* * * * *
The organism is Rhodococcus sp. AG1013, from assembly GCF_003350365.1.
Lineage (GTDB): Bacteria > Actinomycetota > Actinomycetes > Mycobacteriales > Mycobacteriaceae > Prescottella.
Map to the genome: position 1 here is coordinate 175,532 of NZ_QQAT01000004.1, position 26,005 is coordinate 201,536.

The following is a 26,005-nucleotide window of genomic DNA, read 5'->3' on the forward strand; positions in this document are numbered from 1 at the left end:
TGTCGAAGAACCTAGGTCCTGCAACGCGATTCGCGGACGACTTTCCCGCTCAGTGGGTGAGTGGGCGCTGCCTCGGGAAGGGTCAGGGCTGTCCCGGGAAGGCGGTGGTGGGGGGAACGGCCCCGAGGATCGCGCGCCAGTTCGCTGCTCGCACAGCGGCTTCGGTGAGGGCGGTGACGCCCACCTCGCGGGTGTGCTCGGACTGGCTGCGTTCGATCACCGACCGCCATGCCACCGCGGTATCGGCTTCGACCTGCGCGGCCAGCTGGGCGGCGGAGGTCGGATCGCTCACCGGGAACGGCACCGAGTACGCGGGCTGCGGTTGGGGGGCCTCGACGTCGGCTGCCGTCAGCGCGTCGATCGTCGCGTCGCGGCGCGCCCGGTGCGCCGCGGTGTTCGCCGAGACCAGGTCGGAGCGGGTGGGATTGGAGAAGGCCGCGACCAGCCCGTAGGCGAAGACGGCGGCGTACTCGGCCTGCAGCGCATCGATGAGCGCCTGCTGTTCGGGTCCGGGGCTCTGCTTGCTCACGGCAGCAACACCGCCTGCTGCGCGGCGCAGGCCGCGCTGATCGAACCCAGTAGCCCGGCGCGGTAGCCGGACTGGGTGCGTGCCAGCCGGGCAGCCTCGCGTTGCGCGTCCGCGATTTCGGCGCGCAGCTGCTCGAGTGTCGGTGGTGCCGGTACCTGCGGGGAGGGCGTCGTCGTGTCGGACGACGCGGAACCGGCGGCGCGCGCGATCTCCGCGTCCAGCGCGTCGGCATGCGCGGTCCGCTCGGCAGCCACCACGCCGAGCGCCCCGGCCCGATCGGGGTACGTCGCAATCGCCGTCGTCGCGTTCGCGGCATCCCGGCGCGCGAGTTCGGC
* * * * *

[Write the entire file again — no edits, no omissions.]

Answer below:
The organism is Rhodococcus sp. AG1013, from assembly GCF_003350365.1.
Lineage (GTDB): Bacteria > Actinomycetota > Actinomycetes > Mycobacteriales > Mycobacteriaceae > Prescottella.
Map to the genome: position 1 here is coordinate 175,532 of NZ_QQAT01000004.1, position 26,005 is coordinate 201,536.

The following is a 26,005-nucleotide window of genomic DNA, read 5'->3' on the forward strand; positions in this document are numbered from 1 at the left end:
TGTCGAAGAACCTAGGTCCTGCAACGCGATTCGCGGACGACTTTCCCGCTCAGTGGGTGAGTGGGCGCTGCCTCGGGAAGGGTCAGGGCTGTCCCGGGAAGGCGGTGGTGGGGGGAACGGCCCCGAGGATCGCGCGCCAGTTCGCTGCTCGCACAGCGGCTTCGGTGAGGGCGGTGACGCCCACCTCGCGGGTGTGCTCGGACTGGCTGCGTTCGATCACCGACCGCCATGCCACCGCGGTATCGGCTTCGACCTGCGCGGCCAGCTGGGCGGCGGAGGTCGGATCGCTCACCGGGAACGGCACCGAGTACGCGGGCTGCGGTTGGGGGGCCTCGACGTCGGCTGCCGTCAGCGCGTCGATCGTCGCGTCGCGGCGCGCCCGGTGCGCCGCGGTGTTCGCCGAGACCAGGTCGGAGCGGGTGGGATTGGAGAAGGCCGCGACCAGCCCGTAGGCGAAGACGGCGGCGTACTCGGCCTGCAGCGCATCGATGAGCGCCTGCTGTTCGGGTCCGGGGCTCTGCTTGCTCACGGCAGCAACACCGCCTGCTGCGCGGCGCAGGCCGCGCTGATCGAACCCAGTAGCCCGGCGCGGTAGCCGGACTGGGTGCGTGCCAGCCGGGCAGCCTCGCGTTGCGCGTCCGCGATTTCGGCGCGCAGCTGCTCGAGTGTCGGTGGTGCCGGTACCTGCGGGGAGGGCGTCGTCGTGTCGGACGACGCGGAACCGGCGGCGCGCGCGATCTCCGCGTCCAGCGCGTCGGCATGCGCGGTCCGCTCGGCAGCCACCACGCCGAGCGCCCCGGCCCGATCGGGGTACGTCGCAATCGCCGTCGTCGCGTTCGCGGCATCCCGGCGCGCGAGTTCGGC